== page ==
Reconstruction of Topology and Geometry from Digitisations

By Sabrina Tang Christensen
PhD Dissertations
November 2016
Abstract:

Elucidation of the relation between real world objects and their digitisations is an inherent challenge of image analysis. This thesis addresses the reconstruction of topological as well as geometrical features of sets in Euclidean 3-space respectively the Euclidean plane from binary images.

The first problem, the reconstruction of topology in dimension three, is approached using combinatorics of voxel reconstructions in combination with differential topology results. An improved digital reconstruction based on binary images of objects with sufficiently smooth boundary is proposed. It is shown that this reconstruction is ambient isotopic to the underlying object provided the resolution of the digitisation be sufficiently high and under certain assumptions on the classical voxel reconstruction. The exact lower bound on the resolution, related to the curvature of the boundary of the object, is given, and it is argued that this is the best possible bound for which topological equivalence is guaranteed. Making no restrictions on the classical reconstruction, similar results can be proved for slightly stronger assumptions on the resolution. It is conjectured that the lower of the bounds on the resolution also suffices in this setting.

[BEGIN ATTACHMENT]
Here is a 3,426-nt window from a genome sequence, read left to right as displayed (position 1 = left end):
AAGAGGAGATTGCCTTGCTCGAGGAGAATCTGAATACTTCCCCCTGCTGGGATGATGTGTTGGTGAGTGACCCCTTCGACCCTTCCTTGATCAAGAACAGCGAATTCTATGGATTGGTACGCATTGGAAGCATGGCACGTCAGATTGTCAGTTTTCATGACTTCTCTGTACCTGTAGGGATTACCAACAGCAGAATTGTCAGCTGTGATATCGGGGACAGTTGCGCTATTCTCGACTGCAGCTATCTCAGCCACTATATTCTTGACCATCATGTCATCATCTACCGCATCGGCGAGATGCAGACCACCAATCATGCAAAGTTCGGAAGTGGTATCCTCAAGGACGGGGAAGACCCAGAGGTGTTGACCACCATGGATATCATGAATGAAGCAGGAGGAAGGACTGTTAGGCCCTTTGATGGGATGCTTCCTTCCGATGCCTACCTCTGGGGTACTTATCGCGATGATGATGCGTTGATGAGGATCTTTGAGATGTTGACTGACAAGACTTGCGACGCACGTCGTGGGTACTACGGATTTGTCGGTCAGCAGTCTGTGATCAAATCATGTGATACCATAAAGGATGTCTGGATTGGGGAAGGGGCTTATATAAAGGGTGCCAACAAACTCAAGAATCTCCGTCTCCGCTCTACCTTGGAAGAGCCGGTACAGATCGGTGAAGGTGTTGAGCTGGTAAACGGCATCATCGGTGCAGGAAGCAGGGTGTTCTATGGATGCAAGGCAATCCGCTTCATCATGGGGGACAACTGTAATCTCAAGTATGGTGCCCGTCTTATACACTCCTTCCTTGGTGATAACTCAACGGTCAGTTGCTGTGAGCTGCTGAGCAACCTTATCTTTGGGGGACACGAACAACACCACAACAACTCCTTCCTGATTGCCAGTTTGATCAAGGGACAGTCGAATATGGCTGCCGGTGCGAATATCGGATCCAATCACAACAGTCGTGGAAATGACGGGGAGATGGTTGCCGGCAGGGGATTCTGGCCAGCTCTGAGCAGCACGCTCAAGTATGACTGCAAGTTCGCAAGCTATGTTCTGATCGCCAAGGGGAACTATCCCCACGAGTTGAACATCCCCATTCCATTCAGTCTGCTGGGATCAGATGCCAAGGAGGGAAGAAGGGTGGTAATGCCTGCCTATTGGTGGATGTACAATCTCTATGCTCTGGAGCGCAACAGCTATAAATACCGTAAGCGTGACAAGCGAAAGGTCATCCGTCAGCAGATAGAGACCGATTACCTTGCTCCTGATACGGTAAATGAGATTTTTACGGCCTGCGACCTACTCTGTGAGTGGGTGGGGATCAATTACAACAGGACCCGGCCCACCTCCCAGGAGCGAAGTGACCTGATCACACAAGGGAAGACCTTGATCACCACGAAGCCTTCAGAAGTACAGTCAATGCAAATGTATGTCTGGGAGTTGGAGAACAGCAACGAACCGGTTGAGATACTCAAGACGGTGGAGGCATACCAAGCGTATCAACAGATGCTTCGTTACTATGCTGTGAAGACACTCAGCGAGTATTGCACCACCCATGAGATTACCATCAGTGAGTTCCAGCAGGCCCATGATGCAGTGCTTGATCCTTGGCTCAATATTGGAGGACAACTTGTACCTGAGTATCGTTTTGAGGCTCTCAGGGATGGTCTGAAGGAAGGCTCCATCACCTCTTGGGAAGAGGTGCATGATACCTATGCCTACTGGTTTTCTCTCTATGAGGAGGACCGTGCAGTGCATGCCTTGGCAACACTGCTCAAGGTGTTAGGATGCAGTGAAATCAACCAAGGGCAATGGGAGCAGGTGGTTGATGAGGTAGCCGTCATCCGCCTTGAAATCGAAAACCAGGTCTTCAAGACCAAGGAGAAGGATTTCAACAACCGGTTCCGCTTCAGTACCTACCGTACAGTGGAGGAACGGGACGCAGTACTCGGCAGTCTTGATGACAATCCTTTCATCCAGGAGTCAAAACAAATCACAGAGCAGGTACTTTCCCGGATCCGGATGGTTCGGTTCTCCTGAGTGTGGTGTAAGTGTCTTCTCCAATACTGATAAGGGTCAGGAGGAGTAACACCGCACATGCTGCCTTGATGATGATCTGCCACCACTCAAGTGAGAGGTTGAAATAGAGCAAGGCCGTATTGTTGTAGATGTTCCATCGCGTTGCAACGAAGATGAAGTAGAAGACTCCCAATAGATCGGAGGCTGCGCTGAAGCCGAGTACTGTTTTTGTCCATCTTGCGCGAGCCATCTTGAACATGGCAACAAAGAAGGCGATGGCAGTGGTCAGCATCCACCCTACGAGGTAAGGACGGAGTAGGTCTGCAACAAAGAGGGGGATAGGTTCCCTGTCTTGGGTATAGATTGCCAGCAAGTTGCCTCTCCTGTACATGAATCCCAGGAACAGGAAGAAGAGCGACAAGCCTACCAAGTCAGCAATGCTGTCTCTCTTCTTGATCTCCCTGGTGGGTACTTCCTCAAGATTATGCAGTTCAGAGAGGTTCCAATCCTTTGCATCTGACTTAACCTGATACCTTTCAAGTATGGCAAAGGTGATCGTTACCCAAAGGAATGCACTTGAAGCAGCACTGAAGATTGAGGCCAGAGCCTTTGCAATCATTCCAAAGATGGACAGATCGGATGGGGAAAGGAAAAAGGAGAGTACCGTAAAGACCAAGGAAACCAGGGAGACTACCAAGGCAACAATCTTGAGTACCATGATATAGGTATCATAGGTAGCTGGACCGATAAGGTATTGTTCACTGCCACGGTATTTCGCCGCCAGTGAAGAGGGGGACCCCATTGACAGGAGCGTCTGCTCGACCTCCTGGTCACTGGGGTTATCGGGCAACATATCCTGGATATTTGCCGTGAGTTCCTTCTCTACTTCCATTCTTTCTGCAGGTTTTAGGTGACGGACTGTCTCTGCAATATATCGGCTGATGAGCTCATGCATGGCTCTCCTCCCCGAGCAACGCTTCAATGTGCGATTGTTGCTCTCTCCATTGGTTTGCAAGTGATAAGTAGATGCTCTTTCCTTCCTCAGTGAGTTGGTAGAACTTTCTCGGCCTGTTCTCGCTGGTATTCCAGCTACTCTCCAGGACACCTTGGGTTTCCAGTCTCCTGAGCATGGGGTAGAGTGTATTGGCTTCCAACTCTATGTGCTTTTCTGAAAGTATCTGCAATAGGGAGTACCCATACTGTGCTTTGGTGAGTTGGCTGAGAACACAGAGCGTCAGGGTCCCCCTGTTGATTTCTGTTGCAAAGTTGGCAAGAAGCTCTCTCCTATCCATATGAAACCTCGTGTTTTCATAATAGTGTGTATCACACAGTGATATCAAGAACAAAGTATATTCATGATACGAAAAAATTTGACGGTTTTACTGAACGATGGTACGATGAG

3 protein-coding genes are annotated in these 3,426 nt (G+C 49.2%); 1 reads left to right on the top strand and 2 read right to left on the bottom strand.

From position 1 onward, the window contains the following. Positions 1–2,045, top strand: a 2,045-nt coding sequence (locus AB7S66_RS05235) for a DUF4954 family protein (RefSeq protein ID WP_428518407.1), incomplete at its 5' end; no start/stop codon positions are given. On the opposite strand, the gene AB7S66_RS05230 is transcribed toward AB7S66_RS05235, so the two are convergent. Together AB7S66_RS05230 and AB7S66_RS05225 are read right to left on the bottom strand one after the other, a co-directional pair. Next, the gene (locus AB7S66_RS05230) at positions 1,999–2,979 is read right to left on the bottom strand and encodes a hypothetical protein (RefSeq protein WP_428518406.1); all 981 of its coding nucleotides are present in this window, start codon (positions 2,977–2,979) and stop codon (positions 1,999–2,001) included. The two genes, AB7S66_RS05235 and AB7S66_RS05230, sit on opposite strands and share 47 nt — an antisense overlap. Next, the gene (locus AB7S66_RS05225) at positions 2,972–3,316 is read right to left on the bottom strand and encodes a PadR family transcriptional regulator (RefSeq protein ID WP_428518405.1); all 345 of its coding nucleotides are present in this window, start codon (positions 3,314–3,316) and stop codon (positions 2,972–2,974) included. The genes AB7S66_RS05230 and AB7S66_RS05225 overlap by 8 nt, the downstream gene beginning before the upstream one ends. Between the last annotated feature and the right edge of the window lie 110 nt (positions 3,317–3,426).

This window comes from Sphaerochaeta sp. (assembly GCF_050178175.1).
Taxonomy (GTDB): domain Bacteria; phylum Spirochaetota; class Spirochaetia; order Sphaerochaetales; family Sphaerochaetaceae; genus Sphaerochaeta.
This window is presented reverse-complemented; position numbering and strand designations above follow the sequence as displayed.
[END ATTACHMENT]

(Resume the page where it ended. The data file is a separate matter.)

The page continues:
For the reconstruction of geometry in dimension two, a practical approach employing digital algorithms is selected. The geometry of real world objects can be described by Minkowski tensors. It has been shown that these tensors can be approximated by digital algorithms, provided that the underlying object has positive reach and that a binary image of the object is available. Two such algorithms are implemented. Their suggested convergence properties are confirmed in practice via simulations on test sets, and recommendations for input arguments of the algorithms are given. Simulations imply that the accuracy of the estimators is directly related to the resolution of the digitisation, and, further, that an increase in complexity of the object necessitates higher resolutions. Finally, a third algorithm, combining and thus exploiting the most advantageous qualities of both aforementioned algorithms, is proposed.

Thesis advisor: Andrew du Plessis
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